I think we can take this analogy to the beach.
Waves. Surfers “catch” waves. At least those who want to surf successfully do. The waves come no matter what. A successful surfer will “catch” the wave. The surfer will be “pushed along” by the wave, riding the board in front of the wave and moving along.
The unsuccessful surfers – those who are not ready or not paying attention – miss the wave. The wave goes over them, under them, passes them by.
Healthy churches – which we are, by the way – catch the wave of the Holy Spirit. They don’t let the wave wash over them and pass them by.
Healthy Christians – which make up healthy churches – do the same thing.
The Holy Spirit moves us along, to new places, but using the “same old,” changeless Word and Sacrament of Christ! The challenge is that we don’t do things just because “we’ve always done it that way.”
Look, there is nothing wrong with doing some things “the way we’ve always done them” – things like the Sacrament of the Altar, parts of worship, the Lord’s Prayer. The important things are to not apply that thinking to everything and to know why we are doing them.
We have a promise from Jesus that when we have caught the wave of the Holy Spirit that “streams of living water” will flow out of us.
That means that we will be “on fire” with passion for Christ and the mission of the Church – which is to reach, teach, and nurture a thirsty world with the Good News of Jesus Christ.
And we’ll know when that has happened. Things will be happening to us and through us. In Acts 2, the disciples began to speak in tongues. This can mean several different things – different human languages or a heavenly language of some kind. An important point here is that there is also a reference to this happening in the OT – in our lesson for today, Numbers 11. I want you to note that while it happened, it didn’t happen continually.
I think we can also identify rivers of living water in other things. Our faith in Christ through the Word of the Apostles (NT), the confessions of our church, our hymns, prayers, sermons, being a congregation that gathers together around Word and Sacrament.
But it is vitally important to note the “order” of such things. Jesus promises that this will happen in John 7, but something else must first take place – His death and resurrection. As one commentator put it (Lenski,The Interpretation of St. John’s Gospel, page 580)
“And that Spirit would make rivers of living water flow from the believers throughout the New Testament era. [Yet] no believer was ready or able to function as Jesus wanted him to function as long as he did not understand the sacrificial death of Jesus and his glorious resurrection.”
That’s the key. We have to understand and believe that Jesus Christ died for us and that He rose again from the dead. That isn’t the end of the mission, that’s the beginning.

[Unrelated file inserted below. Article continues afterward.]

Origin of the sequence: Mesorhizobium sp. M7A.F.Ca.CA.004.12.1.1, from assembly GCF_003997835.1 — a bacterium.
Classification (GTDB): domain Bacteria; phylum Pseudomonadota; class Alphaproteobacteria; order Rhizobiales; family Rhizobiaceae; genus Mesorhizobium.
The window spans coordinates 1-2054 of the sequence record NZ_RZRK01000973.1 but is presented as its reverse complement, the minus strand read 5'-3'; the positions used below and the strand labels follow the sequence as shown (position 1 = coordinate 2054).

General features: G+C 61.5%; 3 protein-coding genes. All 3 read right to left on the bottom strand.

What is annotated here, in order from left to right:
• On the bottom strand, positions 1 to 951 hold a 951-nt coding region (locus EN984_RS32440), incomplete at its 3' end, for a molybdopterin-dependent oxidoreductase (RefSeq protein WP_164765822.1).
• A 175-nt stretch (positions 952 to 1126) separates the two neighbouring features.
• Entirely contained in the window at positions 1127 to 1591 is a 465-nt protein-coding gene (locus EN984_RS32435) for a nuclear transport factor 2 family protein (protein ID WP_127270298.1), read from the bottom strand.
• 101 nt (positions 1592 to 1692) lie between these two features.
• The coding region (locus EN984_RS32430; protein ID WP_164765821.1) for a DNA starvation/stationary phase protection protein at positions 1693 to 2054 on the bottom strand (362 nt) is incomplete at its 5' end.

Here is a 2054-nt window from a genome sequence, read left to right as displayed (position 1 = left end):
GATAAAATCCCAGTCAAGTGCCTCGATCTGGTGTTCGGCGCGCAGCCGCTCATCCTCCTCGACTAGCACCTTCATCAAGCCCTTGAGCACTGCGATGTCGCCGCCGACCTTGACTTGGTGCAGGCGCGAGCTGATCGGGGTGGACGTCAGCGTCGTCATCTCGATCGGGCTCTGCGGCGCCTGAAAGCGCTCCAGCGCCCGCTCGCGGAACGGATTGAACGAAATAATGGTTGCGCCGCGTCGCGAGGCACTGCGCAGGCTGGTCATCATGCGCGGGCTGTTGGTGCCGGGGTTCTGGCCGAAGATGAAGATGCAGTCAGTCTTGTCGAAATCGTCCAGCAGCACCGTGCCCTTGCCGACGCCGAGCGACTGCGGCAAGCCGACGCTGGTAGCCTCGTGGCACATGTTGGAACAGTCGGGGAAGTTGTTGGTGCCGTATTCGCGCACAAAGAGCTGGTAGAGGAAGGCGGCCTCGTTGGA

So, I’m going to start a new series of messages this summer to help us understand how the death and resurrection of Jesus Christ is used by the Holy Spirit to take us to the next level. We’ll explore the “whys” of what we do – prayer, offering, the Lord’s Supper, missions, and the like.
Right now, I ask you to spend a few minutes in silent prayer, asking God to make you ready for this wave of the Holy Spirit.
Tuesday, May 6, 2008
Emperor Menelik II of Ethiopia was a Christian monarch who left a lasting legacy in that Northeast African nation. By the time he ascended to the throne – after years of delay due to espionage, civil war, kidnappings, imprisonment, and a jailbreak that would make a great Hollywood screenplay – he was on track to leave footprints that would stabilize the nation for generations to come.
During his reign:
Ethiopia’s first modern bank
First postal system
A nation wired for telephones
Paved roads for cars
Cities plumbed for modern efficiencies – whether they existed or not.
He lowered the crime rate by installing an electric chair. Not to be used as intended, mind you. The country had no power plants at the time to actually hook the thing up. Rather, he used the electric chair as his throne and it had the effect of discouraging crime!
Menelik was a successful ruler. We might call him “authentic.”
And he was a Christian. But his Christianity was not so authentic.
For the King’s Christian faith was not based in the Bible but rather in the pages of the Bible.
Menelik believed the Bible had the power to cure illnesses and therefore every time he felt sick he ate a few pages from God’s Word. After suffering a serious stroke, Menelick prescribed for himself a strict diet of 1st and 2nd Kings. He ate both books, page by page which led to internal complications resulting in his death. It was an authentic idea … but he should have stuck with Jell-O.
Authentic Christians – that’s what I’m after. I want to be real, just as Christ is real. And I think this is what Christ was praying for in John 17. Our text ends with the prayer that we all be one. One of spirit, heart, mind, and soul. Believing in Christ as our only savior.
This past week I heard of a lot two different kinds of churches, and of at least two different kinds of Christians.
But Christ wants us to be one. He tells us that He’s the only God. We’ve heard from Jesus that He’s the way, the truth, the life. If there is only one Christ, then it makes sense that there’s only one way to be a Christian, only one way to salvation.
How can we know what that way is? The answer is the Bible. Genesis to Revelation – in its original Hebrew, Aramaic and Greek texts – are the inspired, inerrant Word of God. It is how we know of Christ. But unlike Menelik, we don’t need to literally eat the Word to receive its power. We do read, learn and inwardly digest the Word of God, but we do that by living the Word, doing what it says, not eating its pages.